“Condemnation of property” for appraisals

Council members voted unanimously to invoke the Town’s power of eminent domain in order to get surveys and easements on four lots near the South End of the island.

Rocky Holliday asked that Fabbri go over the purpose of the easements and what the Town has done about getting the easements.

At one point, the U.S. Army Corps of Engineers was going to do the beach renourishment project. That ended up not happening. As the Town got closer to getting beach renourishment underway, the Town asked the 113 property owners in the affected area to agree to an easement for doing the work of putting sand on the beach.

Most agreed right away, Fabbri said, but there were a few who didn’t want to agree. As of Monday, only four of the 113 property owners had not agreed to the easements.

Fabbri said he’s been working with these property owners and others for more than a year, and all but these four have agreed to the easements.

He described it as being somewhat like an insurance policy.

The Corps has said that if the easements are obtained, then in any future storm event or erosion, the Corps would do such future project and the Town would only have to pay the local matching fund amount. Without the easements on all the properties, the Corps will not agree to that future beach renourishment project.

The Corps will pay for a sand fence and sea oats for the current project.

“The real value comes in the sense that we would be an Army Corps project,” Fabbri said.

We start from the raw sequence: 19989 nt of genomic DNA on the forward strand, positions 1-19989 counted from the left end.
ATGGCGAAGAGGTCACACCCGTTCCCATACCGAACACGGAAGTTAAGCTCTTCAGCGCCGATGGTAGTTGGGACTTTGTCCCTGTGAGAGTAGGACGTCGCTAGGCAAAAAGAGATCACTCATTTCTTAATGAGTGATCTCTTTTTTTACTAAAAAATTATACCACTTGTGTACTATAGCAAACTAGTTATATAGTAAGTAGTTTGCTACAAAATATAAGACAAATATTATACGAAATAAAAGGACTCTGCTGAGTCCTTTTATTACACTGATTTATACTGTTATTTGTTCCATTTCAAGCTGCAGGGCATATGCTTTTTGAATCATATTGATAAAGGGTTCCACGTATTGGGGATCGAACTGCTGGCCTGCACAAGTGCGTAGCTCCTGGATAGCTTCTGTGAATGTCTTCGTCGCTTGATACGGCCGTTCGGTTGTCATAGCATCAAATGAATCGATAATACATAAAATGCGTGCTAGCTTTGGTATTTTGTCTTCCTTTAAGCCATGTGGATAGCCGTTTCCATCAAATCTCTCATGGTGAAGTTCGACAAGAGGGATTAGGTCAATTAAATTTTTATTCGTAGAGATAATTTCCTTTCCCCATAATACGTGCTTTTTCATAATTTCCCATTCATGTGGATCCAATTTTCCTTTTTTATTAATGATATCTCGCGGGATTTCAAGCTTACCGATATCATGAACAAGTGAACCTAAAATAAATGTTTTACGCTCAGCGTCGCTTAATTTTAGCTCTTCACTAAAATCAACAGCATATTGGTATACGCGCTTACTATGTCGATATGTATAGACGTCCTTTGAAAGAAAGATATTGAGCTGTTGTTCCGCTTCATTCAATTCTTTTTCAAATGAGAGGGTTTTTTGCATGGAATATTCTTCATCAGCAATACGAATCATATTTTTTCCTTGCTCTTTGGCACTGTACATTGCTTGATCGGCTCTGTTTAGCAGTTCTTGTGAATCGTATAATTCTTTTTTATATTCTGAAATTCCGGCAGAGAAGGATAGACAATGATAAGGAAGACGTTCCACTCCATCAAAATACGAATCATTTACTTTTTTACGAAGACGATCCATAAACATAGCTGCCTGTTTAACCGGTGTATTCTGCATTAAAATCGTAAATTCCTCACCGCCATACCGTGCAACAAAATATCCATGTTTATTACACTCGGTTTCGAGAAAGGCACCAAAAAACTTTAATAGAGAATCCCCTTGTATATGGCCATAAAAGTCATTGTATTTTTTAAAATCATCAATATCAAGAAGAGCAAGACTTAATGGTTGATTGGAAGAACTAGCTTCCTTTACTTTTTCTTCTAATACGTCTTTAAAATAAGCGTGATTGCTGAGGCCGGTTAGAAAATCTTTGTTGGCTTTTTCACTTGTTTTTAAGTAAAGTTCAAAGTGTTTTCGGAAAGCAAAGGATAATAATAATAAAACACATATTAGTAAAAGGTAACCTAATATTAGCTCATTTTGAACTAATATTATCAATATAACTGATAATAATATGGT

Hurricane season is coming.

“If we were to have a hurricane this August, say, and it were to wipe out all of our work,” the Town would have to pay for fixing it.

“If we were in the Army Corps program, they would restore our project to the way it was when we finished a couple of months ago.”

“It’s like an insurance policy. It would not cost us a cent,” Fabbri said.

Town attorney David Durant said it would be good if the property owners would voluntarily sign the easement agreements, but he can’t make them sign. “So, we have to avail ourselves of this process,” Durant said. “It’s not a ‘taking.’ It’s more of an added value. That’s pretty much what the property appraisal would say.”

“I need to go ahead and advise these folks, that we are going to condemn their property for easements. It doesn’t take their property. It adds value to it,” Durant said.

“If everyone in town signs but these four homeowners, it will cost everyone in town” for a future restoration project.

Council member Sarah Zimmerman said, “I think it’s also important to say, once we have the easements, it’s good for how many years?”

The agreement with the Corps is for 45 years, Fabbri said. “It also includes periodic renourishment, every nine years, on a 50-50 cost share basis.”

Green asked about communicating with these people.

“I’ve spent a considerable amount of time on this,” Fabbri said. He’s talked with the homeowners and these four haven’t signed the easements.

“These last four, these are people that I’ve been talking to for a year and a half. This has been something we’ve been talking back and forth,” he said.

“They don’t owe us an explanation. But, they don’t see the benefit. They won’t sign.”

“This is our last resort.”

Henry said he’s also talked with the people and had the Army Corps talk with them as well.

“They’ve made their decisions. We have to make ours.”

“I don’t take this decision lightly,” Henry said. “But, we have an obligation … One of the most important things we’ve talked about, is how are we going to pay for beach renourishment?”

“This is an immense opportunity for us,” Henry said.

Council members unanimously approved the resolution to proceed with the legal action and exercising eminent domain for the easements.

In other matters, Council:

• Agreed to have a Fourth of July Parade

• Will have a Town Council strategic planning session, tentatively set for Saturday, June 13. People may come to that meeting if they want to, Henry said.